Risk management tools to aid the CPA include the following:

* Engagement letter

* Y2K letter to client

* Newsletters, brochures, or articles sent to vulnerable clients

The CPA should be sure to maintain adequate documentation (e.g., copies of letters, control log for newsletter mailings) to prove the communications took place.

2) Make appropriate inquiries of management and obtain information about management's view regarding its Y2K compliance plan.

Risk management tools to aid the CPA include the following:

* Y2K client assessment form. This form should ask the who, what, where, when, why, and how of the client's Y2K compliance plan or lack thereof. (The AICPA has published a
sample questionnaire, available at
appb.htm. It is a good tool for CPAs to use to obtain an understanding of the steps their clients are taking.) CPAs should be on the lookout for any red flags in the responses. For example, are there a lot of "failure to's" in the responses you receive (such as, failure to have adequate management awareness and support, failure to allocate sufficient resources, failure to have contingency plans)?

* Management representation letter

3) Consider the impact of the client's compliance plan on the services the CPA firm is providing.

Risk management tools to aid the CPA include the following:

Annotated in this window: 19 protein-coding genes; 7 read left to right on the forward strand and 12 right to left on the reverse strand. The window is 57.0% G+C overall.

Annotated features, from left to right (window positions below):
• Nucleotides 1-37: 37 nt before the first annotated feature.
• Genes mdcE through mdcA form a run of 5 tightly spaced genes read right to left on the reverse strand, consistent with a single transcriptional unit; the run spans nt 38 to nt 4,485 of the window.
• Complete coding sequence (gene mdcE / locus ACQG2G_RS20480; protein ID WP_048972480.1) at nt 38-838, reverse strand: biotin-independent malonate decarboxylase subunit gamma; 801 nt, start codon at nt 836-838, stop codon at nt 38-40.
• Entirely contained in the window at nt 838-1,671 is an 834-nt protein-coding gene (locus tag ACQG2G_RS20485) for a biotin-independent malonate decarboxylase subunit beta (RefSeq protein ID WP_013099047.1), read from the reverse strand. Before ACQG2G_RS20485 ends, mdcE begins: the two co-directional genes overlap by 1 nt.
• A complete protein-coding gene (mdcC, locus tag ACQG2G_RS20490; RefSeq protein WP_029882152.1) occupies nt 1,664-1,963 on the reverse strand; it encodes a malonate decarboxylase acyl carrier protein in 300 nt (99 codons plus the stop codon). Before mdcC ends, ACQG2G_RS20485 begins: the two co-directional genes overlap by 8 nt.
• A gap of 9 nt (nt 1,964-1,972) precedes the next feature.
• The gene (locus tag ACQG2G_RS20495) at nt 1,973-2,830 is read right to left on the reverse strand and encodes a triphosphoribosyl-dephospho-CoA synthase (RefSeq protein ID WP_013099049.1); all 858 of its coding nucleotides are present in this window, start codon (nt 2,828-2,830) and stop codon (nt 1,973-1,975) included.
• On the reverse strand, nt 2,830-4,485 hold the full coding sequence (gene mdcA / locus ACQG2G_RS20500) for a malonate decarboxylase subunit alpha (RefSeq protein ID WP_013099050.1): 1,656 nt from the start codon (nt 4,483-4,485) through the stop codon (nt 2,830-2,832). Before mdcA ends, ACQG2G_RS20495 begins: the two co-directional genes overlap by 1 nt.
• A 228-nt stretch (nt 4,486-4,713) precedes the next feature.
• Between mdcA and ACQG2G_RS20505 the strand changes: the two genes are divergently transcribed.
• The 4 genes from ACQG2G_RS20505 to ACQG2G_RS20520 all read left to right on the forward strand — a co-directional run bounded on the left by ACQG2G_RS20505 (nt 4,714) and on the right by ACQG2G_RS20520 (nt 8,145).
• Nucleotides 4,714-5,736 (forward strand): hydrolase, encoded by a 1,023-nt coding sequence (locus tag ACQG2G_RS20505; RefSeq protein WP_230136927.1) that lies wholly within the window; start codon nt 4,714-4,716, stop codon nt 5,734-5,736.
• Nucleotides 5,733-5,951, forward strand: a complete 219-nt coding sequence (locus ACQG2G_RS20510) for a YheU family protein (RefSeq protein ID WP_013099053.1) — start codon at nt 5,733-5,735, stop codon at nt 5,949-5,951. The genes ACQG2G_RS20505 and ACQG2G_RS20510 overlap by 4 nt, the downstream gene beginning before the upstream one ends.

* Practice aids from third parties. CPAs should have a solid understanding of the risk areas applicable to the specific services being provided. For example, an auditor should have a thorough understanding of the risks associated with Y2K. The exhibit is a sample summary sheet that addresses such risks.

* Thoughtfully and carefully prepared audit programs. Steps within engagement programs should specifically address how Y2K issues will be evaluated within the scope of the services being provided. These steps should clearly define how Y2K issues will be addressed during all phases of the engagement. For example, the planning phase of an audit should detail how the auditor will plan and perform the audit to obtain reasonable assurance about whether the financial statements being audited are free of material misstatement, including material misstatement from Y2K problems. By having specific procedures for addressing Y2K issues within engagement programs (from the planning phase to the disclosure and reporting considerations) CPAs can help minimize exposure.

4) Communicate observations to